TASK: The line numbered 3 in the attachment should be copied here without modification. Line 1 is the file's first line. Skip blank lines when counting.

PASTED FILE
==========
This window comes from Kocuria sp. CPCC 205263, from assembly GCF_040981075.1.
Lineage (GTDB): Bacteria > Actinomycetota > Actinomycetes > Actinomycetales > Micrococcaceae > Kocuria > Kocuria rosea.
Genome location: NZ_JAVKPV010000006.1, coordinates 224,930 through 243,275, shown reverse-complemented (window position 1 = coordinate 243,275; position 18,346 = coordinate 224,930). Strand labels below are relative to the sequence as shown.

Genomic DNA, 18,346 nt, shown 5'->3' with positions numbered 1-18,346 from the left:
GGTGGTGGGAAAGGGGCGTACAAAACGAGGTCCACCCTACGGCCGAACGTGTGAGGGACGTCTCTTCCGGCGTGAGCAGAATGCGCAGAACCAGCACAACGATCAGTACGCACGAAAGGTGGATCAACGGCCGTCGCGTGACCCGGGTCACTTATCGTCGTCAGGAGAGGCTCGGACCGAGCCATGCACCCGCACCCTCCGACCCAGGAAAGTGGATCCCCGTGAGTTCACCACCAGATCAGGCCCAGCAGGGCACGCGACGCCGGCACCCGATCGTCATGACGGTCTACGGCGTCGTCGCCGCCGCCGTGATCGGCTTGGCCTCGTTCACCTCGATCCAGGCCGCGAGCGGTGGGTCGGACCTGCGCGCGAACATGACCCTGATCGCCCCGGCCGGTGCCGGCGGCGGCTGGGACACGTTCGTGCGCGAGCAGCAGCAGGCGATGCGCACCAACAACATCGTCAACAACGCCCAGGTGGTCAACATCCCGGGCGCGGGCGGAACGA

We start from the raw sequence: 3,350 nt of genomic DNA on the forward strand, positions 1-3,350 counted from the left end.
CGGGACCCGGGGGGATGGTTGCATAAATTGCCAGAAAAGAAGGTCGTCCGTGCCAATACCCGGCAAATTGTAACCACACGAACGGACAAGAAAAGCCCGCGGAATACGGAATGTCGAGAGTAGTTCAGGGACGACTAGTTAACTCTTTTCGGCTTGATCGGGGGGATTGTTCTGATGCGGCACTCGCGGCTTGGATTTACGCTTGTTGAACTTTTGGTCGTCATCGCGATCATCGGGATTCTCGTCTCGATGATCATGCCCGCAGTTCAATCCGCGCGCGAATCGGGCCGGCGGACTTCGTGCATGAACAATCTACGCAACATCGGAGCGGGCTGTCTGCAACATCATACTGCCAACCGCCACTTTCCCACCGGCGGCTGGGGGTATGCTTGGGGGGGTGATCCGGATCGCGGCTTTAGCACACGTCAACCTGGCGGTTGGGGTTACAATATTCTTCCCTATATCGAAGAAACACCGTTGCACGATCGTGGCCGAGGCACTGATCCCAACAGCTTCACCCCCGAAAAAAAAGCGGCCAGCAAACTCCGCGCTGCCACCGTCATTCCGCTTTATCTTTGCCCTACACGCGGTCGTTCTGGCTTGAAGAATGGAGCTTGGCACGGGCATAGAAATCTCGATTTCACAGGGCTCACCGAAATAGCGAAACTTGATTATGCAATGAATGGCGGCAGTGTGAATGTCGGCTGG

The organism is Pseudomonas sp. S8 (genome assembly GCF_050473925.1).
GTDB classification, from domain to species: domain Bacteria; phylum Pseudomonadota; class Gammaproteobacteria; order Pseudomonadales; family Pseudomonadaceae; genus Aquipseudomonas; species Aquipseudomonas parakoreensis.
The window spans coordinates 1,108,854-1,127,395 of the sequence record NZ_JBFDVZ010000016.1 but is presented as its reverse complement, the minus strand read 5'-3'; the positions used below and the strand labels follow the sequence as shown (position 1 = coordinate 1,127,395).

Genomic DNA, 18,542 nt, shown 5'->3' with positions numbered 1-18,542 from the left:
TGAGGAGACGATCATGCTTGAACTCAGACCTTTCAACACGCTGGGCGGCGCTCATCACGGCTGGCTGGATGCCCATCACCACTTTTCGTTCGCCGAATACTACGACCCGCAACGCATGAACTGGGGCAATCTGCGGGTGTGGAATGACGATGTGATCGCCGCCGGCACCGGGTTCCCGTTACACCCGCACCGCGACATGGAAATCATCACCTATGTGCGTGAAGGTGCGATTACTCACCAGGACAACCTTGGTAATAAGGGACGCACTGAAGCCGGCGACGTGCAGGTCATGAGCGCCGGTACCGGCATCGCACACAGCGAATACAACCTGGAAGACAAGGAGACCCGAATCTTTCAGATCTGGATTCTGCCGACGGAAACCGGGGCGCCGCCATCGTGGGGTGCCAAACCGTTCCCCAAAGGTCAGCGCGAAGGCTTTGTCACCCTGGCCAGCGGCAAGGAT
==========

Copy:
Genome location: NZ_JAVKPV010000006.1, coordinates 224,930 through 243,275, shown reverse-complemented (window position 1 = coordinate 243,275; position 18,346 = coordinate 224,930). Strand labels below are relative to the sequence as shown.